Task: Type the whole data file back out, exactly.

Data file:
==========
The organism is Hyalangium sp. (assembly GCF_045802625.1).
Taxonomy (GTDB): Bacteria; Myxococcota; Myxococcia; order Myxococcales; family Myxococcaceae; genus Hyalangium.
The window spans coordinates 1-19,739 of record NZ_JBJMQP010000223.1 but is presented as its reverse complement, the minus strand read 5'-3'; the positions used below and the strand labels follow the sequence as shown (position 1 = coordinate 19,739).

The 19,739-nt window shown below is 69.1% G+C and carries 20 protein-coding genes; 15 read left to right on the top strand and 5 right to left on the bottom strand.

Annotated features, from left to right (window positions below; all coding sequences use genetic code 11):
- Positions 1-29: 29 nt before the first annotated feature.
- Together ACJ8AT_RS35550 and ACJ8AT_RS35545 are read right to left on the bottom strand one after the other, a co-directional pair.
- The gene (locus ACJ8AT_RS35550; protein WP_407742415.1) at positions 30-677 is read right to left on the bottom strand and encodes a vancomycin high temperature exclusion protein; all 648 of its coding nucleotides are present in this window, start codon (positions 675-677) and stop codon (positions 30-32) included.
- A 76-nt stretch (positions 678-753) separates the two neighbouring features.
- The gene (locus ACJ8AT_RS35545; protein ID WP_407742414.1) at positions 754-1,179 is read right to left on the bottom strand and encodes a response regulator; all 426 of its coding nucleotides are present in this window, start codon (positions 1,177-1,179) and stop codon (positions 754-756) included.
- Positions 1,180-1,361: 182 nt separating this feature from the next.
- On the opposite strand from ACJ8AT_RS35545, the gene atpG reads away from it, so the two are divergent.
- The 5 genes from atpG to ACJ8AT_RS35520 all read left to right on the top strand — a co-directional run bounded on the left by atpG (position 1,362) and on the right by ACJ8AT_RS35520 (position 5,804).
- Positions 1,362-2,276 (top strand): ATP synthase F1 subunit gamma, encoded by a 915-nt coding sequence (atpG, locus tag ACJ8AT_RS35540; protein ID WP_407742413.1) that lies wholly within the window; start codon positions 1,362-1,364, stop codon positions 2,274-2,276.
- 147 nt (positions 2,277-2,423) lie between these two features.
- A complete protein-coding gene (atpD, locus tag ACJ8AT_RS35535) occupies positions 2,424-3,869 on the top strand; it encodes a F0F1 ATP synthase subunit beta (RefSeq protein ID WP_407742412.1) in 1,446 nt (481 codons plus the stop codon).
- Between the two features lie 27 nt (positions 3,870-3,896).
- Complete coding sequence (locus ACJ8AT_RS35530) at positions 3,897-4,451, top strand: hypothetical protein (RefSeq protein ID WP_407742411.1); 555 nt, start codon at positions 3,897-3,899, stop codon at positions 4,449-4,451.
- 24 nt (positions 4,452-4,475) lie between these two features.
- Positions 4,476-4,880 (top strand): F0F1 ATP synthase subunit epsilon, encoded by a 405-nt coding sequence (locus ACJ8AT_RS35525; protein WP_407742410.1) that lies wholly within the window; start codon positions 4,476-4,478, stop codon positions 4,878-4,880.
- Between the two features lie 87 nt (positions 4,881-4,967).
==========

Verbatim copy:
The organism is Hyalangium sp. (assembly GCF_045802625.1).
Taxonomy (GTDB): Bacteria; Myxococcota; Myxococcia; order Myxococcales; family Myxococcaceae; genus Hyalangium.
The window spans coordinates 1-19,739 of record NZ_JBJMQP010000223.1 but is presented as its reverse complement, the minus strand read 5'-3'; the positions used below and the strand labels follow the sequence as shown (position 1 = coordinate 19,739).

The 19,739-nt window shown below is 69.1% G+C and carries 20 protein-coding genes; 15 read left to right on the top strand and 5 right to left on the bottom strand.

Annotated features, from left to right (window positions below; all coding sequences use genetic code 11):
- Positions 1-29: 29 nt before the first annotated feature.
- Together ACJ8AT_RS35550 and ACJ8AT_RS35545 are read right to left on the bottom strand one after the other, a co-directional pair.
- The gene (locus ACJ8AT_RS35550; protein WP_407742415.1) at positions 30-677 is read right to left on the bottom strand and encodes a vancomycin high temperature exclusion protein; all 648 of its coding nucleotides are present in this window, start codon (positions 675-677) and stop codon (positions 30-32) included.
- A 76-nt stretch (positions 678-753) separates the two neighbouring features.
- The gene (locus ACJ8AT_RS35545; protein ID WP_407742414.1) at positions 754-1,179 is read right to left on the bottom strand and encodes a response regulator; all 426 of its coding nucleotides are present in this window, start codon (positions 1,177-1,179) and stop codon (positions 754-756) included.
- Positions 1,180-1,361: 182 nt separating this feature from the next.
- On the opposite strand from ACJ8AT_RS35545, the gene atpG reads away from it, so the two are divergent.
- The 5 genes from atpG to ACJ8AT_RS35520 all read left to right on the top strand — a co-directional run bounded on the left by atpG (position 1,362) and on the right by ACJ8AT_RS35520 (position 5,804).
- Positions 1,362-2,276 (top strand): ATP synthase F1 subunit gamma, encoded by a 915-nt coding sequence (atpG, locus tag ACJ8AT_RS35540; protein ID WP_407742413.1) that lies wholly within the window; start codon positions 1,362-1,364, stop codon positions 2,274-2,276.
- 147 nt (positions 2,277-2,423) lie between these two features.
- A complete protein-coding gene (atpD, locus tag ACJ8AT_RS35535) occupies positions 2,424-3,869 on the top strand; it encodes a F0F1 ATP synthase subunit beta (RefSeq protein ID WP_407742412.1) in 1,446 nt (481 codons plus the stop codon).
- Between the two features lie 27 nt (positions 3,870-3,896).
- Complete coding sequence (locus ACJ8AT_RS35530) at positions 3,897-4,451, top strand: hypothetical protein (RefSeq protein ID WP_407742411.1); 555 nt, start codon at positions 3,897-3,899, stop codon at positions 4,449-4,451.
- 24 nt (positions 4,452-4,475) lie between these two features.
- Positions 4,476-4,880 (top strand): F0F1 ATP synthase subunit epsilon, encoded by a 405-nt coding sequence (locus ACJ8AT_RS35525; protein WP_407742410.1) that lies wholly within the window; start codon positions 4,476-4,478, stop codon positions 4,878-4,880.
- Between the two features lie 87 nt (positions 4,881-4,967).